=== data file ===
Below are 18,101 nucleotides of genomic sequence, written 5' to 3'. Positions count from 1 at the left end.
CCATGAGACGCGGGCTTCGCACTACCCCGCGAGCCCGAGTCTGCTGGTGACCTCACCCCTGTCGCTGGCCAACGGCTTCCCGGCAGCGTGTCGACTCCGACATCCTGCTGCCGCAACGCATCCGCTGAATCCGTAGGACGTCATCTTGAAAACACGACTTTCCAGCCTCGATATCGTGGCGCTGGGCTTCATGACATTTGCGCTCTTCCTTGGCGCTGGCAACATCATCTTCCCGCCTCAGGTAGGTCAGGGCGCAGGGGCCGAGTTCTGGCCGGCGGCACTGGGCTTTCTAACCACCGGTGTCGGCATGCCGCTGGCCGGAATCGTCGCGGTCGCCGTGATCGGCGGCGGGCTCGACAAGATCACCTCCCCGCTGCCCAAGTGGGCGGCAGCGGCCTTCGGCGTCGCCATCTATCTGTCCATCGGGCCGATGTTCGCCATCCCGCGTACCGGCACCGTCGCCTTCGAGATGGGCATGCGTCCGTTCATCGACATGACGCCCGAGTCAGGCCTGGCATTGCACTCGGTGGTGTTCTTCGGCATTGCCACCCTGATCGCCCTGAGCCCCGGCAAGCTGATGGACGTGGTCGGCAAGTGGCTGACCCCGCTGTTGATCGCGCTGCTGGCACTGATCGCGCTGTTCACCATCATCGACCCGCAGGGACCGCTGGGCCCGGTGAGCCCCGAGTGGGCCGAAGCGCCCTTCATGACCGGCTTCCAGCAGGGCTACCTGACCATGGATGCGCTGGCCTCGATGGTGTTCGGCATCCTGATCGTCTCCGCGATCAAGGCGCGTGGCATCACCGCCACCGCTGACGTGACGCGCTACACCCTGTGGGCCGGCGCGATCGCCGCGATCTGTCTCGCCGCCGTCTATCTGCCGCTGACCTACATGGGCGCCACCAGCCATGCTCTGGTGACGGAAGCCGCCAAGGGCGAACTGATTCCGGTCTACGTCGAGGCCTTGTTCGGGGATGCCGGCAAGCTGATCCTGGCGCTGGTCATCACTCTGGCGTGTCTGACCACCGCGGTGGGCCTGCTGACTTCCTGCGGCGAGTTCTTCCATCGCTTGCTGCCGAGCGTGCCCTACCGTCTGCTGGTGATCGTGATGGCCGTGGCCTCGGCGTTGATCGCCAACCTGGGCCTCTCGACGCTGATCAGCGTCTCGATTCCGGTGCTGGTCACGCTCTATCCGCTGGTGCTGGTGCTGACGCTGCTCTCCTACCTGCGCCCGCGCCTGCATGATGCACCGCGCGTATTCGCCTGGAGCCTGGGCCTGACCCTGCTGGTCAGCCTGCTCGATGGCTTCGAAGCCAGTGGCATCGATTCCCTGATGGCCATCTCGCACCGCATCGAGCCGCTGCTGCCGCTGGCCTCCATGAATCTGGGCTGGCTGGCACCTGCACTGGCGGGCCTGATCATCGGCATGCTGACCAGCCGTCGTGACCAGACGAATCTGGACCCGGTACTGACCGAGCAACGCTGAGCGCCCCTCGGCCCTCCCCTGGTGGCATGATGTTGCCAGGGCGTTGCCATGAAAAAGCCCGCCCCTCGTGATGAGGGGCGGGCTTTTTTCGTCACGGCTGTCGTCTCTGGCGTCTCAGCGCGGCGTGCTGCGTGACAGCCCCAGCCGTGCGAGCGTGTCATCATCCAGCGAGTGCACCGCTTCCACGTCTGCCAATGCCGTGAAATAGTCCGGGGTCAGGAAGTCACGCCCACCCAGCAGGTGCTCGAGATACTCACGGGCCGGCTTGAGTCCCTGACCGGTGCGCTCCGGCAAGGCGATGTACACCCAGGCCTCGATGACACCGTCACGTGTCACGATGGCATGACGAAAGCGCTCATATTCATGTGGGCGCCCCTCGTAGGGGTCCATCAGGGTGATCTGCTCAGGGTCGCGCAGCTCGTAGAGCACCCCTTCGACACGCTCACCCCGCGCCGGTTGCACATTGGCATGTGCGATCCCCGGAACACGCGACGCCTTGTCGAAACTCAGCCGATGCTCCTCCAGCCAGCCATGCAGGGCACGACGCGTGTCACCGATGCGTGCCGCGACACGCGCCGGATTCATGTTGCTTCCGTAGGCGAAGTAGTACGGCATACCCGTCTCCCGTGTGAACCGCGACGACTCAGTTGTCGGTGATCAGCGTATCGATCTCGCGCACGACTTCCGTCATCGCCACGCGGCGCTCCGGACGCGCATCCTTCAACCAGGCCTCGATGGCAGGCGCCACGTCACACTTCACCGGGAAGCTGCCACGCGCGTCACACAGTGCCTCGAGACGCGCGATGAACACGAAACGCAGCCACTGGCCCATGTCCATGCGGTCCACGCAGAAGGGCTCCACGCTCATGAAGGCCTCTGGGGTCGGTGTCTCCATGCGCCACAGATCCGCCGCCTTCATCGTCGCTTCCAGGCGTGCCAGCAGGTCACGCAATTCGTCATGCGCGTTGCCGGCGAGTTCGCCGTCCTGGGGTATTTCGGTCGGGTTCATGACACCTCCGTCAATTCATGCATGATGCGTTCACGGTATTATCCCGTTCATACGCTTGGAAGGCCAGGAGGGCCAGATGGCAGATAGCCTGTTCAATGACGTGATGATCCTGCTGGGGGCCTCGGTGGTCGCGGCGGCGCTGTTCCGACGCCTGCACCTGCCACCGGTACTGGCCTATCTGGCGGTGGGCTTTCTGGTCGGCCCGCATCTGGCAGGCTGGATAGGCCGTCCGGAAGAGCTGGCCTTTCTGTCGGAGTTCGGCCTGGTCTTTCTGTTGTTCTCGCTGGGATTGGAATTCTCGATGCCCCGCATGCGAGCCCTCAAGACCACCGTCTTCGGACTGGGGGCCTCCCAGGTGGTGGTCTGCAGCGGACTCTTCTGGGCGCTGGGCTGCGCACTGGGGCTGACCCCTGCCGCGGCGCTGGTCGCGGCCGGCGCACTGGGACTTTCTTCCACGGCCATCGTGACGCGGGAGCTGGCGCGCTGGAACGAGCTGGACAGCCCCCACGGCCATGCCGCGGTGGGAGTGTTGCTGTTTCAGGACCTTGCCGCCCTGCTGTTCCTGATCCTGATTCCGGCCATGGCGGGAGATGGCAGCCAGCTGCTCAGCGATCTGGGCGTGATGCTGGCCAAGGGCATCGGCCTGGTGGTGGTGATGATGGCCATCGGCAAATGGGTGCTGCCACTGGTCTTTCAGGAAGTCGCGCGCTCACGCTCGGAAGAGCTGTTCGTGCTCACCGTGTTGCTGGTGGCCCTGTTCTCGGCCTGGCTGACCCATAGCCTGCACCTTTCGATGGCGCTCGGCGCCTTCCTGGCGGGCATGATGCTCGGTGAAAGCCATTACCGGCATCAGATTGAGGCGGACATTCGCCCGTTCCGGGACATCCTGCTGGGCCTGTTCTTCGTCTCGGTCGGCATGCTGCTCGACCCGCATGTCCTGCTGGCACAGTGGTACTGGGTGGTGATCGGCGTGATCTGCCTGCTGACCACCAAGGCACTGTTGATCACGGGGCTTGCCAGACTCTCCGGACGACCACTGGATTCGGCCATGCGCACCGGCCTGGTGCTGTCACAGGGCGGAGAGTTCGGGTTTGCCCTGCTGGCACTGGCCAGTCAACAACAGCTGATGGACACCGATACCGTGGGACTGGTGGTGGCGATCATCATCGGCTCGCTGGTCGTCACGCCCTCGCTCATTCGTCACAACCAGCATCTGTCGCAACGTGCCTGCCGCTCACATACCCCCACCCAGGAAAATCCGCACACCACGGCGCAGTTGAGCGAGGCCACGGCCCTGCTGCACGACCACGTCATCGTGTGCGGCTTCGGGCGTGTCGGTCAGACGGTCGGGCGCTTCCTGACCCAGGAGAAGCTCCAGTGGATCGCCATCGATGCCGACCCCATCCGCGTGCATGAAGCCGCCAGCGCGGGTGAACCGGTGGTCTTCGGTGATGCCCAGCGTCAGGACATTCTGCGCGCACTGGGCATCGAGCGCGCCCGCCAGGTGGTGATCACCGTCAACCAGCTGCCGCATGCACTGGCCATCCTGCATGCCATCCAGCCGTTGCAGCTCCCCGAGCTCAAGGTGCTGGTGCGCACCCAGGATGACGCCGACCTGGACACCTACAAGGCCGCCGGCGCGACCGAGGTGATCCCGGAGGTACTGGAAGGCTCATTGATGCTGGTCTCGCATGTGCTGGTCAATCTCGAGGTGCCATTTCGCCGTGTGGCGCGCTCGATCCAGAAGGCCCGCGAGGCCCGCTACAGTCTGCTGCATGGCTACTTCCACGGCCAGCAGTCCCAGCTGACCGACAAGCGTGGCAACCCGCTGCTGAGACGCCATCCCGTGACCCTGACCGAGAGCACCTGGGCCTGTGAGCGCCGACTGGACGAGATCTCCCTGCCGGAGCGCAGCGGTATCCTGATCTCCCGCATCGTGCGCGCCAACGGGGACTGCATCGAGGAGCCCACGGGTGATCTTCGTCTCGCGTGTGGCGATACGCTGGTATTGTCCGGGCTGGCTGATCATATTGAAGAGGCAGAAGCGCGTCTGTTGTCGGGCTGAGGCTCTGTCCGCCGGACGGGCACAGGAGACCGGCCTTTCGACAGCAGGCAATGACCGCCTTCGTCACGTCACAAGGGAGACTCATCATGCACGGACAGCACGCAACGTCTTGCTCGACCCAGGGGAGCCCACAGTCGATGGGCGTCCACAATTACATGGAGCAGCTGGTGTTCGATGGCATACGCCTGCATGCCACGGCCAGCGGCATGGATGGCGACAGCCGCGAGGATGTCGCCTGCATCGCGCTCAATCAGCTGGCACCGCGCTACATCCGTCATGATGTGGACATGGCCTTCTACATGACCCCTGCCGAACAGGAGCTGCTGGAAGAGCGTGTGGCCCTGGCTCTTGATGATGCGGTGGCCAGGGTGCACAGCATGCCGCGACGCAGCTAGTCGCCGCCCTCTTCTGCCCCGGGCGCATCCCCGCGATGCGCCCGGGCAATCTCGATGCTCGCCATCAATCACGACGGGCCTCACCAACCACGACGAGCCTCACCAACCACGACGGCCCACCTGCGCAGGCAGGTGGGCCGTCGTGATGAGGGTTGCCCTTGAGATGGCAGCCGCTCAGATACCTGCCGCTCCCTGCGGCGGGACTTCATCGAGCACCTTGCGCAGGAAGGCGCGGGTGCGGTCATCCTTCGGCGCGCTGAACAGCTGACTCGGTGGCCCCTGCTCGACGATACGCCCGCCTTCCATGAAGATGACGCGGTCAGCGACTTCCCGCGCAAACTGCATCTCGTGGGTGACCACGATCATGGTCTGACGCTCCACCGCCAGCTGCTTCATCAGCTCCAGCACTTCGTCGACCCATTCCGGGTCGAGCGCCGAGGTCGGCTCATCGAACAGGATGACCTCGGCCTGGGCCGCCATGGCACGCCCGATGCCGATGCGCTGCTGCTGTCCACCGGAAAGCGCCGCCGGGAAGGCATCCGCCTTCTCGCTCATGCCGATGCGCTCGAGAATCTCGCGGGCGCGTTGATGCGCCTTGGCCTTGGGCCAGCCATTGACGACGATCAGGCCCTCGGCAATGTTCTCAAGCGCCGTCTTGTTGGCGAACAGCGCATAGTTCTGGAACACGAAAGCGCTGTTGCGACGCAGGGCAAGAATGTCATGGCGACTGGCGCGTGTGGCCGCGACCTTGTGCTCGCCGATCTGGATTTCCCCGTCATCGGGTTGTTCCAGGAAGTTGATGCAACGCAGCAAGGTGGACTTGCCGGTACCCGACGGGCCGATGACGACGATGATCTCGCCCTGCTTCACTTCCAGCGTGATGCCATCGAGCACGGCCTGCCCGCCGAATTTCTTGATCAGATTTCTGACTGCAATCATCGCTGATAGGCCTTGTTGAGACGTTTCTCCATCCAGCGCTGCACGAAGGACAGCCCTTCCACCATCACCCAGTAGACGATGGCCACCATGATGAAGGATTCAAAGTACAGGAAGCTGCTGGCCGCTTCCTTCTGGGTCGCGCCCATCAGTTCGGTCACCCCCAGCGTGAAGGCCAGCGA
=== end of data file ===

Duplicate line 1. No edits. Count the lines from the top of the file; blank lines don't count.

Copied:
Below are 18,101 nucleotides of genomic sequence, written 5' to 3'. Positions count from 1 at the left end.